The Commission believes that the proposed rule change should strengthen the security of the Exchange Floor by not permitting new Floor employees to be admitted to the Floor until the results of their fingerprint checks have been posted to the CRD, reviewed and approved. The Exchange, however, would grant conditional approval to persons previously fingerprinted, or subject to a background check with a member or registered broker-dealer, where such prior employment was within ninety days of the application. The Commission believes that permitting conditional approval under those conditions is acceptable given that any such applicant would be under a duty to disclose to the Exchange any reportable events during such employment to a supervising broker-dealer who was charged with a duty to report statutory disqualifications. In addition, the applicant would, of course, have a duty to disclose any reportable events during the intervening period in his or her application.

The Commission also believes that requiring an alternative background check in the event that an applicant's fingerprints are deemed illegible and therefore, a fingerprint check is not performed on an applicant, should strengthen the security of the NYSE Floor. The Commission notes that in order for an alternative background check to be acceptable to the Exchange, the background check would, at a minimum, have to disclose the same arrest records as a fingerprint check would for all fifty states and, where the applicant is foreign, through the records of Interpol. Member organizations would be expected to use appropriate diligence in the selection of investigative agencies for such background checks, assuring their ability to satisfactorily research all pertinent databases. The Commission believes that these standards should ensure that an adequate background check is performed on all applicants.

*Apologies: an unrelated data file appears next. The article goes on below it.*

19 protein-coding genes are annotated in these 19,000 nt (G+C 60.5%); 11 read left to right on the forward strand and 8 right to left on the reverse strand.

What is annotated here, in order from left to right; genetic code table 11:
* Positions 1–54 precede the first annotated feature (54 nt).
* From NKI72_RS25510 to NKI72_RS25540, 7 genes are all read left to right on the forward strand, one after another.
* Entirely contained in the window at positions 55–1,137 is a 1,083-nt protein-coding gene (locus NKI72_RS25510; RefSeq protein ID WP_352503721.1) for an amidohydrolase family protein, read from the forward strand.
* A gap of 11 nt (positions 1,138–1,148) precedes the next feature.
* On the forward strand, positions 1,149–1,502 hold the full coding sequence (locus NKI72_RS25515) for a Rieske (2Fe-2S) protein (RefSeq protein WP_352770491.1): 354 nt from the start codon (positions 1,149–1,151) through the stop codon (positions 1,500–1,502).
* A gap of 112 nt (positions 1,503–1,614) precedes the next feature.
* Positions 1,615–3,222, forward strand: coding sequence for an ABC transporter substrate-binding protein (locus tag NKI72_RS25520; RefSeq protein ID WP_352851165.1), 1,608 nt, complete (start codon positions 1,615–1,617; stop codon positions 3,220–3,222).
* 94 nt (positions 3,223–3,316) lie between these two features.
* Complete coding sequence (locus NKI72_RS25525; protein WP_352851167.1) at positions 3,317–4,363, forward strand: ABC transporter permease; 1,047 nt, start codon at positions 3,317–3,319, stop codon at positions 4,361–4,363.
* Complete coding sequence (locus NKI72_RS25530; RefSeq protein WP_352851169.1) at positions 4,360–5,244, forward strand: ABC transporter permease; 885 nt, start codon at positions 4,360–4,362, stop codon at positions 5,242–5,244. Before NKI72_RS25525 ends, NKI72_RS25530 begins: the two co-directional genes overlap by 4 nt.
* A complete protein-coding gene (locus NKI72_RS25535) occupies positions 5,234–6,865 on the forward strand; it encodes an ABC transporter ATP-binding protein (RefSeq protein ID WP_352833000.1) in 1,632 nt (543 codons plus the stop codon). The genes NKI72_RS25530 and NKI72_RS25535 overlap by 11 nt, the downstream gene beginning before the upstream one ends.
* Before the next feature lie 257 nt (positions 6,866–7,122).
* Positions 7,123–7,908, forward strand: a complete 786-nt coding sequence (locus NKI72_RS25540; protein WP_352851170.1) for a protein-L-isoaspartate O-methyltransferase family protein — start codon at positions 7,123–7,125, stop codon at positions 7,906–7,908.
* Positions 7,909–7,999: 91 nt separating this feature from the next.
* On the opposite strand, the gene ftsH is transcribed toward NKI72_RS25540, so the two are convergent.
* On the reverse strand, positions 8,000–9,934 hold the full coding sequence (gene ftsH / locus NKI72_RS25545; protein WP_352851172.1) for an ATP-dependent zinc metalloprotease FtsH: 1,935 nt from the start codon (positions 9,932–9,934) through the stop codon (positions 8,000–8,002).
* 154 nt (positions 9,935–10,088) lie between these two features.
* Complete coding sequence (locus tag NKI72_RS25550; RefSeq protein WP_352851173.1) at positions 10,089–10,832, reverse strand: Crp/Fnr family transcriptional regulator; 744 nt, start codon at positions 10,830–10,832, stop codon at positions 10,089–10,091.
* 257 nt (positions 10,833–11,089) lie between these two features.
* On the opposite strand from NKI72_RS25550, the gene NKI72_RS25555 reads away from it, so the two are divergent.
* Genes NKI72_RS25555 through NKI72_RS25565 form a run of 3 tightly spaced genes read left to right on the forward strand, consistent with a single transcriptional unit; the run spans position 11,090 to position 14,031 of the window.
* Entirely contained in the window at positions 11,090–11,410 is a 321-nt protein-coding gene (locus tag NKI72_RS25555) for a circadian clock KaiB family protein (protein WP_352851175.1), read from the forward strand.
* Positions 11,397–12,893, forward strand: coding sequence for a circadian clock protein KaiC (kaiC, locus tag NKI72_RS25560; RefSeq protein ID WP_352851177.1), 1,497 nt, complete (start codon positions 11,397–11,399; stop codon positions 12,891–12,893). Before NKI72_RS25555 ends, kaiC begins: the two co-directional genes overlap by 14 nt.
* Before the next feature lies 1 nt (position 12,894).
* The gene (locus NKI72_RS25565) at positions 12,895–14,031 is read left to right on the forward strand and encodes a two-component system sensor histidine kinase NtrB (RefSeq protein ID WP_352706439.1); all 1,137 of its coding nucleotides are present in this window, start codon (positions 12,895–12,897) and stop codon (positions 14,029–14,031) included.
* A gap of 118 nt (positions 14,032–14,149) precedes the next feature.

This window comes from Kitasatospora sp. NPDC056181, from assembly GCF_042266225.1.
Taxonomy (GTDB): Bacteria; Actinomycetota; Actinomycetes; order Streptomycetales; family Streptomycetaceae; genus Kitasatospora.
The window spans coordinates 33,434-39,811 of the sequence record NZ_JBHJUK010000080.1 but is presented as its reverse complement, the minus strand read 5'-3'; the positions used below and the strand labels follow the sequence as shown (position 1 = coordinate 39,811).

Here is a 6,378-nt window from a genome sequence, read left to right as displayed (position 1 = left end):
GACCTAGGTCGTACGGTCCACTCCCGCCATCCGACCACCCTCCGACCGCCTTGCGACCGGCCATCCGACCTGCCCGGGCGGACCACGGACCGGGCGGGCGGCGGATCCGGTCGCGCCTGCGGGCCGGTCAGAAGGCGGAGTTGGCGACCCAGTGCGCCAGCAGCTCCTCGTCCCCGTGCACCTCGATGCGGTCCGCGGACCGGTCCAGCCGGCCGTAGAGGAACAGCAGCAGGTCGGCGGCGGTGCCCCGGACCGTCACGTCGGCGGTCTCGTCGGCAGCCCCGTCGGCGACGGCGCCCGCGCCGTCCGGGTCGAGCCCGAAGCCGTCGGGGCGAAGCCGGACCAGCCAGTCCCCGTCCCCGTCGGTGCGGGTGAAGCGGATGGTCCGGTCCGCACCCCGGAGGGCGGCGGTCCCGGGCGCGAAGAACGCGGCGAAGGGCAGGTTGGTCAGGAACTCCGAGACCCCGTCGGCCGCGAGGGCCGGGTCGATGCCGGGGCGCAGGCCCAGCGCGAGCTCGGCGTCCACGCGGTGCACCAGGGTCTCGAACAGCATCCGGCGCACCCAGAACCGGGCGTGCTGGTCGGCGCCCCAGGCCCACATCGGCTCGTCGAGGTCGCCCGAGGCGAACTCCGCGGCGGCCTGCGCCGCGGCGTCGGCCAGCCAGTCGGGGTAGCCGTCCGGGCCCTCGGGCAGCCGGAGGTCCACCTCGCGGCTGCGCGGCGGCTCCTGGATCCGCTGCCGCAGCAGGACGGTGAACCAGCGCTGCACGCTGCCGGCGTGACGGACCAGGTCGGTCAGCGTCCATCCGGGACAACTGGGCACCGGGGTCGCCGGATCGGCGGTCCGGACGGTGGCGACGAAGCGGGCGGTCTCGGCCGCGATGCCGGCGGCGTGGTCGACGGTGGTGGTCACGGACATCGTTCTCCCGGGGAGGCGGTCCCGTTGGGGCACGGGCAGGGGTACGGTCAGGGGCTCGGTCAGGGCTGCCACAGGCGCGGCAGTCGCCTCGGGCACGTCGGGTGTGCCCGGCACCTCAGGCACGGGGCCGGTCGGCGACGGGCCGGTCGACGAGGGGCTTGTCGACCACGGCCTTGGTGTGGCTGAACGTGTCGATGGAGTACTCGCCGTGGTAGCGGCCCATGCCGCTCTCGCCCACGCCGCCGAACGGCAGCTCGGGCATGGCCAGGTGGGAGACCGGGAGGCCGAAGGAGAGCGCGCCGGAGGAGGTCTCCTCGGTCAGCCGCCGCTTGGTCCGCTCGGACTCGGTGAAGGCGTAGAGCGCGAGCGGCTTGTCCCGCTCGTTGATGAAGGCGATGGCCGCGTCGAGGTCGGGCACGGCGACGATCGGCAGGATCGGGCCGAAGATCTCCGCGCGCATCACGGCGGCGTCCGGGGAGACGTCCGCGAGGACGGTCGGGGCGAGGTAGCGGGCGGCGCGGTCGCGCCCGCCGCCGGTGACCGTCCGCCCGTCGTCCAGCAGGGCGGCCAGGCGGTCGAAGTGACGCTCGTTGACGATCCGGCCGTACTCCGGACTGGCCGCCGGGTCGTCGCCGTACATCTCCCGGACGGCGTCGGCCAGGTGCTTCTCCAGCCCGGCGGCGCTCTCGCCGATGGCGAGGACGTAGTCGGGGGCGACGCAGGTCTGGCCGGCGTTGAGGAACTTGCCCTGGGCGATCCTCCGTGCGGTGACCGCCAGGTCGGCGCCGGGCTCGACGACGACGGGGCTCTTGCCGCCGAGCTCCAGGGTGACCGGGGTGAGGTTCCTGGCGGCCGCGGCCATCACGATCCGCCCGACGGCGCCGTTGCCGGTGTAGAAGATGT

Finally, the Commission believes that is it acceptable for the Exchange to no longer accept fingerprint cards, and for NYSE Rules 35 and 301 to provide that any individual who is required to submit to a fingerprint-based background check, have such a check performed by an agent acceptable to the Exchange. The Exchange has represented that it believes that the NASD or another self-regulatory organization should be able to provide these services to any member or applicant that requires fingerprinting.[17] Therefore, the Commission believes that individuals who need to obtain access to fingerprinting services in order to gain access to the Exchange floor should not be adversely affected by the proposed rule change.

IV. Conclusion

For the foregoing reasons, the Commission finds that the proposed rule change is consistent with the requirements of the Act and the rules and regulations thereunder.

It is therefore ordered, pursuant to section 19(b)(2) of the Act,[18] that the proposed rule change (SR-NYSE-2005-78) is approved.

For the Commission, by the Division of Market Regulation, pursuant to delegated authority.[19]

Start Signature

Nancy M. Morris,

Secretary.

End Signature End Preamble

Footnotes

3.  See Securities Exchange Act Release No. 53018 (December 14, 2005), 70 FR 77230 (December 29, 2005).